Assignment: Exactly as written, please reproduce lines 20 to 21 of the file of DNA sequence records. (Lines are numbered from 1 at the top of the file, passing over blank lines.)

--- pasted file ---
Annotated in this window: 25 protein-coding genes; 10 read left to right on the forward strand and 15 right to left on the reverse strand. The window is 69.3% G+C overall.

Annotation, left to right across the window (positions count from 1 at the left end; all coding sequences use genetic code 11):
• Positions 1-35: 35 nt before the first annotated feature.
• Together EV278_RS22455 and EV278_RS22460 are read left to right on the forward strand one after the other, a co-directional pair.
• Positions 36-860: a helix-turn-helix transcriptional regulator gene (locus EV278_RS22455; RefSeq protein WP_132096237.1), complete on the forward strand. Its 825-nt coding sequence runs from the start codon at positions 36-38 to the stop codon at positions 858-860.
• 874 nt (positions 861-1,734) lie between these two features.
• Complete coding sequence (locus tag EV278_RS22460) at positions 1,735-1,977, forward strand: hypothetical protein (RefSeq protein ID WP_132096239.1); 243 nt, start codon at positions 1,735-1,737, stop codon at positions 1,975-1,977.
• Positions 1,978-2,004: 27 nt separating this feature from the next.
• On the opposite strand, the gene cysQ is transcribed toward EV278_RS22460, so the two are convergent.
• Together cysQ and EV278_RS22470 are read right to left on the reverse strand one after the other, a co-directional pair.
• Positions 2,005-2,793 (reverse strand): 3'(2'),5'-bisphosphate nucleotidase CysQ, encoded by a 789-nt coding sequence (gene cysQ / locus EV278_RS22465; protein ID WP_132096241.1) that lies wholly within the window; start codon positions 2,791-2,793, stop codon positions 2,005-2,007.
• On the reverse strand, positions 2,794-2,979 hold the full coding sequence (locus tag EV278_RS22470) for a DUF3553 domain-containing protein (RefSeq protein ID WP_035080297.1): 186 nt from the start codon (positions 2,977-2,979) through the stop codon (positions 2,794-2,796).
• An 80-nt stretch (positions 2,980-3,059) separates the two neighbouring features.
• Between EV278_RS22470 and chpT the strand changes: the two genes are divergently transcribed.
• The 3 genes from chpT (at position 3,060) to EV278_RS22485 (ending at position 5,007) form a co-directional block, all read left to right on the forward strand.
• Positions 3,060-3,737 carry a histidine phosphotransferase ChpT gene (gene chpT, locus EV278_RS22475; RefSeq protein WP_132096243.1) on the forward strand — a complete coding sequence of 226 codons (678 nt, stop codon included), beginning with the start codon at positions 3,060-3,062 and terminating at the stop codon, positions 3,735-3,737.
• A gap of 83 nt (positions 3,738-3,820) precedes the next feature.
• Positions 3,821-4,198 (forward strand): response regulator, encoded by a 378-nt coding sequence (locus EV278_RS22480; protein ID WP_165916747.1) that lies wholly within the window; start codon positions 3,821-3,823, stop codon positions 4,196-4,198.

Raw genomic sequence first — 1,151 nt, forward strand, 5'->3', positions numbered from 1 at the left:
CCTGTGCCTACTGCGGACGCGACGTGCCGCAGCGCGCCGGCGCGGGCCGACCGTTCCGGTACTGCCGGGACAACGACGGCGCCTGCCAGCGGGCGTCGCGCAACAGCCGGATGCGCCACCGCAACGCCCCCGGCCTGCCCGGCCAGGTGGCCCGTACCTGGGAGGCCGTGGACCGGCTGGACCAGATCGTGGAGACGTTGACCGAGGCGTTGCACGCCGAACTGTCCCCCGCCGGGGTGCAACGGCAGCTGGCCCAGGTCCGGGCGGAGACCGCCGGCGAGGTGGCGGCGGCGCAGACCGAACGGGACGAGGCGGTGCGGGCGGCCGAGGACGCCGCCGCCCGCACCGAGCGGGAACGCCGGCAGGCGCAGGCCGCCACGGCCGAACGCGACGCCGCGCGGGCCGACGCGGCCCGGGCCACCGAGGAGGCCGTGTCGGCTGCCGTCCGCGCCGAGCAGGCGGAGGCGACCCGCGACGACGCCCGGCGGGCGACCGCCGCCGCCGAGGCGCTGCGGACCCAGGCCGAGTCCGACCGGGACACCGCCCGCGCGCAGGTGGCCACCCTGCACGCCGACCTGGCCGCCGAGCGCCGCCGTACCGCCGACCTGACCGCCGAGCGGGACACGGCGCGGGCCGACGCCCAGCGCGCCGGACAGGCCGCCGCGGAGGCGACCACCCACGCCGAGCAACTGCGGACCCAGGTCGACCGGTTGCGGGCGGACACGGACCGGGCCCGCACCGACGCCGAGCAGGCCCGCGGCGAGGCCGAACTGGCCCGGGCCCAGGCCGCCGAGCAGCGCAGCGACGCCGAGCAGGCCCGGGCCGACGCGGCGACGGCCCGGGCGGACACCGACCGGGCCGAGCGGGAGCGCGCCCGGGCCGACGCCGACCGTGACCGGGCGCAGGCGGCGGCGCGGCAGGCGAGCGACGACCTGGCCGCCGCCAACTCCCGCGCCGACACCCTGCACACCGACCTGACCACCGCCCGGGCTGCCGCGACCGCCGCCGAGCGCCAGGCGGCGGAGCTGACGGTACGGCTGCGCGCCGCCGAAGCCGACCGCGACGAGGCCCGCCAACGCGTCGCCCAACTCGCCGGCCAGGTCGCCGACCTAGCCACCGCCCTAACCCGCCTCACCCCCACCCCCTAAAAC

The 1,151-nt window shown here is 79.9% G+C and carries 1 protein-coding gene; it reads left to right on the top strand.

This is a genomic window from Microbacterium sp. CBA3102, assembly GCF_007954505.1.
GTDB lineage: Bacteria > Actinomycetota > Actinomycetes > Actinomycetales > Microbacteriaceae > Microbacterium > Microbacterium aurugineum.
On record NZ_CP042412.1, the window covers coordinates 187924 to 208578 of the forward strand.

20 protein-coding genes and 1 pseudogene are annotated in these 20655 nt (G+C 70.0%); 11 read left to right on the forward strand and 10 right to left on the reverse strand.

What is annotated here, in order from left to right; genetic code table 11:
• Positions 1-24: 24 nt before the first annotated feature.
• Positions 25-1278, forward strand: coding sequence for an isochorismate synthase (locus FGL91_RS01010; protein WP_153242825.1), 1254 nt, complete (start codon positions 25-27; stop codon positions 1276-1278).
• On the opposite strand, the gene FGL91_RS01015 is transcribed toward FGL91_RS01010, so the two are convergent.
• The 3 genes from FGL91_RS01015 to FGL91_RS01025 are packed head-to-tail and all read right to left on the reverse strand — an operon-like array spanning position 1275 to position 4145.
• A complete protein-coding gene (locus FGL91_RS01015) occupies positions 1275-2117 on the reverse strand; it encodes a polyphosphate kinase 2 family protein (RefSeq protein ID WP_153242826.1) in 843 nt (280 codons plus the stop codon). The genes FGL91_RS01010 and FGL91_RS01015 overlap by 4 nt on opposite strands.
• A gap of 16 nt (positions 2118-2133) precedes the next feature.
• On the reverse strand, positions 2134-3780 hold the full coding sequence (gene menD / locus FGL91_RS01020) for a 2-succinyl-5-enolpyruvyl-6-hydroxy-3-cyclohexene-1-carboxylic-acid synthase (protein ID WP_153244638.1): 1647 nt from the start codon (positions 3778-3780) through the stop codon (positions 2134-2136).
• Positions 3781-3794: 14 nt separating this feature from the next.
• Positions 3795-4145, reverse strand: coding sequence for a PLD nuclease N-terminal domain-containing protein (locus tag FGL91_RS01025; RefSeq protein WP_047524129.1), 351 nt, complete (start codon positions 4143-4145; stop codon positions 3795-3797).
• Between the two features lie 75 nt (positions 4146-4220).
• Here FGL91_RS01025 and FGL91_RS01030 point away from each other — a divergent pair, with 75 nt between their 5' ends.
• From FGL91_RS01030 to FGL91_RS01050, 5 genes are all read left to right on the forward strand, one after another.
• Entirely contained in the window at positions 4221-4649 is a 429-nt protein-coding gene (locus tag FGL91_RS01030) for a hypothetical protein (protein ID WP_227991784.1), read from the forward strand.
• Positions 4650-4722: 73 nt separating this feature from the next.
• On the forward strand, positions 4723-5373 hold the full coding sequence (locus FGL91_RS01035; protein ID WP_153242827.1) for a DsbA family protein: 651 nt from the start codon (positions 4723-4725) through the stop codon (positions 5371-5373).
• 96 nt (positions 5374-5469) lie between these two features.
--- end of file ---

CCTGTGCCTACTGCGGACGCGACGTGCCGCAGCGCGCCGGCGCGGGCCGACCGTTCCGGTACTGCCGGGACAACGACGGCGCCTGCCAGCGGGCGTCGCGCAACAGCCGGATGCGCCACCGCAACGCCCCCGGCCTGCCCGGCCAGGTGGCCCGTACCTGGGAGGCCGTGGACCGGCTGGACCAGATCGTGGAGACGTTGACCGAGGCGTTGCACGCCGAACTGTCCCCCGCCGGGGTGCAACGGCAGCTGGCCCAGGTCCGGGCGGAGACCGCCGGCGAGGTGGCGGCGGCGCAGACCGAACGGGACGAGGCGGTGCGGGCGGCCGAGGACGCCGCCGCCCGCACCGAGCGGGAACGCCGGCAGGCGCAGGCCGCCACGGCCGAACGCGACGCCGCGCGGGCCGACGCGGCCCGGGCCACCGAGGAGGCCGTGTCGGCTGCCGTCCGCGCCGAGCAGGCGGAGGCGACCCGCGACGACGCCCGGCGGGCGACCGCCGCCGCCGAGGCGCTGCGGACCCAGGCCGAGTCCGACCGGGACACCGCCCGCGCGCAGGTGGCCACCCTGCACGCCGACCTGGCCGCCGAGCGCCGCCGTACCGCCGACCTGACCGCCGAGCGGGACACGGCGCGGGCCGACGCCCAGCGCGCCGGACAGGCCGCCGCGGAGGCGACCACCCACGCCGAGCAACTGCGGACCCAGGTCGACCGGTTGCGGGCGGACACGGACCGGGCCCGCACCGACGCCGAGCAGGCCCGCGGCGAGGCCGAACTGGCCCGGGCCCAGGCCGCCGAGCAGCGCAGCGACGCCGAGCAGGCCCGGGCCGACGCGGCGACGGCCCGGGCGGACACCGACCGGGCCGAGCGGGAGCGCGCCCGGGCCGACGCCGACCGTGACCGGGCGCAGGCGGCGGCGCGGCAGGCGAGCGACGACCTGGCCGCCGCCAACTCCCGCGCCGACACCCTGCACACCGACCTGACCACCGCCCGGGCTGCCGCGACCGCCGCCGAGCGCCAGGCGGCGGAGCTGACGGTACGGCTGCGCGCCGCCGAAGCCGACCGCGACGAGGCCCGCCAACGCGTCGCCCAACTCGCCGGCCAGGTCGCCGACCTAGCCACCGCCCTAACCCGCCTCACCCCCACCCCCTAAAAC

The 1,151-nt window shown here is 79.9% G+C and carries 1 protein-coding gene; it reads left to right on the top strand.